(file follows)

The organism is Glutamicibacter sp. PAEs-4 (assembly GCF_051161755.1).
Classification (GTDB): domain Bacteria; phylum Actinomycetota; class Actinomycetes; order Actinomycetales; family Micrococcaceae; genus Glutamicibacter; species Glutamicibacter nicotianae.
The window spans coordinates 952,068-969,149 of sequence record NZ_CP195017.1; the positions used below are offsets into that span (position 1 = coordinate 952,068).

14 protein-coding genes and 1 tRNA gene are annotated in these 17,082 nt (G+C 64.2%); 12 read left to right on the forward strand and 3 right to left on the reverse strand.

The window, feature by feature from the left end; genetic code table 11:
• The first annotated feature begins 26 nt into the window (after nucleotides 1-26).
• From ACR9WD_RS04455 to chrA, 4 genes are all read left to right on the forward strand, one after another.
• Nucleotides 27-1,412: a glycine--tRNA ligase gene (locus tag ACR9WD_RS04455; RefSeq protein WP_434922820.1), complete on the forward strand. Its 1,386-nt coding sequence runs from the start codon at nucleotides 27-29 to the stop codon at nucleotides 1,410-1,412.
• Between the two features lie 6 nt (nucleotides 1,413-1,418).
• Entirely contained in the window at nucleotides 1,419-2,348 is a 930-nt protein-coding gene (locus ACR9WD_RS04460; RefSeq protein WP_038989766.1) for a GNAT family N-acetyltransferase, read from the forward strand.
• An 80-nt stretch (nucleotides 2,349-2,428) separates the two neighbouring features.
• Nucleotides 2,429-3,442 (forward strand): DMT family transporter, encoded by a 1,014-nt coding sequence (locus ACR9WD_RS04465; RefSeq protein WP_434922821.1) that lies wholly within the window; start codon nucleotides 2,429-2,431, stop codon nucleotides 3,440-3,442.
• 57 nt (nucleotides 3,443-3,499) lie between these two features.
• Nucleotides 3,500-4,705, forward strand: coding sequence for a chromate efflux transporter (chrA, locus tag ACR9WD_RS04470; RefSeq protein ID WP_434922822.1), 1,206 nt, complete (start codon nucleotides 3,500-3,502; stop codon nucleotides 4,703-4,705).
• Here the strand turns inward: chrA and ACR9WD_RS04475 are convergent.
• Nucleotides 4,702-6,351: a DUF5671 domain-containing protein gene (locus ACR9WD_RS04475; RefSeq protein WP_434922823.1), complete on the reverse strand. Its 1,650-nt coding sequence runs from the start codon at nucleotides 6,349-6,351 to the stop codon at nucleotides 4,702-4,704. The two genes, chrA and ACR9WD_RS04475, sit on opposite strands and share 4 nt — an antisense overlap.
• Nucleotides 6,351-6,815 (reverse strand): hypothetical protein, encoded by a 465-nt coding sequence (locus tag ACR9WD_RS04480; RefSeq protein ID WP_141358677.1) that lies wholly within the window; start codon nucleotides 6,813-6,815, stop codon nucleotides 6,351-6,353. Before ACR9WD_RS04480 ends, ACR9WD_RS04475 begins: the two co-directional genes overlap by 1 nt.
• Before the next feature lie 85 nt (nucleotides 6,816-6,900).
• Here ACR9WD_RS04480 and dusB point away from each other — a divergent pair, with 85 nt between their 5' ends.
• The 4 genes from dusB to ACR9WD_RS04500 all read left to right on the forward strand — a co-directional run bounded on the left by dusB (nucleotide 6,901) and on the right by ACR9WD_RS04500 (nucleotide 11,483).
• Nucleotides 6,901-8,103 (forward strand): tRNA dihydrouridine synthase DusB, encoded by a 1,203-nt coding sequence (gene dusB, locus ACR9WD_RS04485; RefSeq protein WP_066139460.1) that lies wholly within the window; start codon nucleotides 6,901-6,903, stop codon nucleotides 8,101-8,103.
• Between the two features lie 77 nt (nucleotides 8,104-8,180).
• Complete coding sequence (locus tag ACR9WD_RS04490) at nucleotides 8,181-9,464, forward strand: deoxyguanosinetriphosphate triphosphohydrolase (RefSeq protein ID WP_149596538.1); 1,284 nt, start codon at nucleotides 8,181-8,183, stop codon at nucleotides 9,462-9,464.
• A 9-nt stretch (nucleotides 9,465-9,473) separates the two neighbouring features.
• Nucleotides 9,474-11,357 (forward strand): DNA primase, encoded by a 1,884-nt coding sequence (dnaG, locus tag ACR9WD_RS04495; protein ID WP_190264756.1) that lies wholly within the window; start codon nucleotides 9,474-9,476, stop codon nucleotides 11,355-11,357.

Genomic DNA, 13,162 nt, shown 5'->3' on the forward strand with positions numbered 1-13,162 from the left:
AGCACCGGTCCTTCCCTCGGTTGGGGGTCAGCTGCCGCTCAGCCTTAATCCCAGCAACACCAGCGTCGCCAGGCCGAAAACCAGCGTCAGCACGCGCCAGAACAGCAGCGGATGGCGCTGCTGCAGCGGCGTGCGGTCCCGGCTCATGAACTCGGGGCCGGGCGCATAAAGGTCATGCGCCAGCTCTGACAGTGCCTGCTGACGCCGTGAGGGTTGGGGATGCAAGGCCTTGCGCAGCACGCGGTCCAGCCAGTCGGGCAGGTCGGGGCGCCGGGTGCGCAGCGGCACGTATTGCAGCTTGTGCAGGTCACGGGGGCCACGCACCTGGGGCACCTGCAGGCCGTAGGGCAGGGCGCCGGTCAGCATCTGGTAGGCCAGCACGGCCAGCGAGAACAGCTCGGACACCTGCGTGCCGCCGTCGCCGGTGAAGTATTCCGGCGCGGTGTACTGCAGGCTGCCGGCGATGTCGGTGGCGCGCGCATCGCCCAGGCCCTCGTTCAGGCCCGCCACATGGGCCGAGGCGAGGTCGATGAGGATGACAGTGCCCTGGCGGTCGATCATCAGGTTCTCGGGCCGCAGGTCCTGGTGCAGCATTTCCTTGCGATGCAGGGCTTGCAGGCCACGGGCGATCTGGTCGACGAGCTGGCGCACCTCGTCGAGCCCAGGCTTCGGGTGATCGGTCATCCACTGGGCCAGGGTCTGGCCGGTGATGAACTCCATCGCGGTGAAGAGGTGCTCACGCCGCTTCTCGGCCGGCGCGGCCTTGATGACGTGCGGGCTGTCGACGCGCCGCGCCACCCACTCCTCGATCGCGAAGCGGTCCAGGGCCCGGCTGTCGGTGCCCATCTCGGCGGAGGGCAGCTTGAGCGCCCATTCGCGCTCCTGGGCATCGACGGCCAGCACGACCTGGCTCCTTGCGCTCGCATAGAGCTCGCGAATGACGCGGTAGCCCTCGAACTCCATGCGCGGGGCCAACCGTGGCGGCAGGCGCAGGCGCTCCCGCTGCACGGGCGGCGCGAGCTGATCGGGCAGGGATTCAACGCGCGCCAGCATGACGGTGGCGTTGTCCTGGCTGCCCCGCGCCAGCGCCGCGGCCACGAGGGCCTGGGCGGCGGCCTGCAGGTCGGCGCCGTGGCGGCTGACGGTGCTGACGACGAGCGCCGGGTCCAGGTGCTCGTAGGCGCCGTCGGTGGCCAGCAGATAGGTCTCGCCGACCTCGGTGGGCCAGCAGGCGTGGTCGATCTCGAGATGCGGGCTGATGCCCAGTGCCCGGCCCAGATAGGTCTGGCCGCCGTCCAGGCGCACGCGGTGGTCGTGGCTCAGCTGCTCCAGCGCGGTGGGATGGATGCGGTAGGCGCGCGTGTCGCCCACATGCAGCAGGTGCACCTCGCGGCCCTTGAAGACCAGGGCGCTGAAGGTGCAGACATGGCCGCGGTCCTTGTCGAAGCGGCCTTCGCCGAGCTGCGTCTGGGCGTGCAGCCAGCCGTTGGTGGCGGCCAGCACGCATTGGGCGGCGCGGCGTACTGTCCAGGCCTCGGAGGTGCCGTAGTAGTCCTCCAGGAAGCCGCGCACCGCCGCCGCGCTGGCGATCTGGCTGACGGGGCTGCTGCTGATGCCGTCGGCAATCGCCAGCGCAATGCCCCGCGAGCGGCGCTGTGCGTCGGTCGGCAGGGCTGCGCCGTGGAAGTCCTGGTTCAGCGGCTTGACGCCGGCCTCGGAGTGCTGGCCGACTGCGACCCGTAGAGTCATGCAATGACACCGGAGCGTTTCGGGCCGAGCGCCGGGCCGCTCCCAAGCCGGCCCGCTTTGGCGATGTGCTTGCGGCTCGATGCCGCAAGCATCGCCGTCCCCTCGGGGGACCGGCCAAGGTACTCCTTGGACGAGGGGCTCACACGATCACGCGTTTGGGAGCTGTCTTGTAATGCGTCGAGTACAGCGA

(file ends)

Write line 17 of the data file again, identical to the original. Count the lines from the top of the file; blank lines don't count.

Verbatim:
• Nucleotides 6,351-6,815 (reverse strand): hypothetical protein, encoded by a 465-nt coding sequence (locus tag ACR9WD_RS04480; RefSeq protein ID WP_141358677.1) that lies wholly within the window; start codon nucleotides 6,813-6,815, stop codon nucleotides 6,351-6,353. Before ACR9WD_RS04480 ends, ACR9WD_RS04475 begins: the two co-directional genes overlap by 1 nt.